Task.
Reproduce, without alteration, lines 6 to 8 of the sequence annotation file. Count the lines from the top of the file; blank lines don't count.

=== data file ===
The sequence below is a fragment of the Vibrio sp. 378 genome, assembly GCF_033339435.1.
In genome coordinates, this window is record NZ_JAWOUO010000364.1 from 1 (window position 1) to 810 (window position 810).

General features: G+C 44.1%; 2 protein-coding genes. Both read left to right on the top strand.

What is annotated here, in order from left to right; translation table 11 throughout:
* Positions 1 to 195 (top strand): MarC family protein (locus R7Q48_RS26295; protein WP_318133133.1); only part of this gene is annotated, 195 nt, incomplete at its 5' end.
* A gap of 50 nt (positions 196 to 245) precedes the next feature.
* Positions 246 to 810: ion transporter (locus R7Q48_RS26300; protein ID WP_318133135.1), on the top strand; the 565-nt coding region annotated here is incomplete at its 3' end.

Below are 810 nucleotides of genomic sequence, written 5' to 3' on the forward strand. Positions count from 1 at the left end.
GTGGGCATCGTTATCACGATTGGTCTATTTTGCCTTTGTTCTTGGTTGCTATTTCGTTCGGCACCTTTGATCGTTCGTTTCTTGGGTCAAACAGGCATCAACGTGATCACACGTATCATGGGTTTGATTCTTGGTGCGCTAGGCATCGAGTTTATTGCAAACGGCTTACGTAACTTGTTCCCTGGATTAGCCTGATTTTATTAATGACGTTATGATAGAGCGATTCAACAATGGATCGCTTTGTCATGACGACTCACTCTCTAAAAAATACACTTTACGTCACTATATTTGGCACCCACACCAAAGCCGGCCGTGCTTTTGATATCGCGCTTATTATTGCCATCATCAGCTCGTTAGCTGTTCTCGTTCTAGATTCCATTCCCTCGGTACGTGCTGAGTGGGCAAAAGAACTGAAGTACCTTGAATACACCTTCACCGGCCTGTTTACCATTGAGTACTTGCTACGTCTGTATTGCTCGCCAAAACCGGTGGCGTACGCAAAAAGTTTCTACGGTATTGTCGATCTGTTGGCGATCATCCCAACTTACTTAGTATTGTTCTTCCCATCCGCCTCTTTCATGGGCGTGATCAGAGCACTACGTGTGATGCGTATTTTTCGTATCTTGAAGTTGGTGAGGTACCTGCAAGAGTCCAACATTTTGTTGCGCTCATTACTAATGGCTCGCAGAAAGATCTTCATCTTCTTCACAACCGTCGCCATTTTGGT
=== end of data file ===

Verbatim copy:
* A gap of 50 nt (positions 196 to 245) precedes the next feature.
* Positions 246 to 810: ion transporter (locus R7Q48_RS26300; protein ID WP_318133135.1), on the top strand; the 565-nt coding region annotated here is incomplete at its 3' end.

Below are 810 nucleotides of genomic sequence, written 5' to 3' on the forward strand. Positions count from 1 at the left end.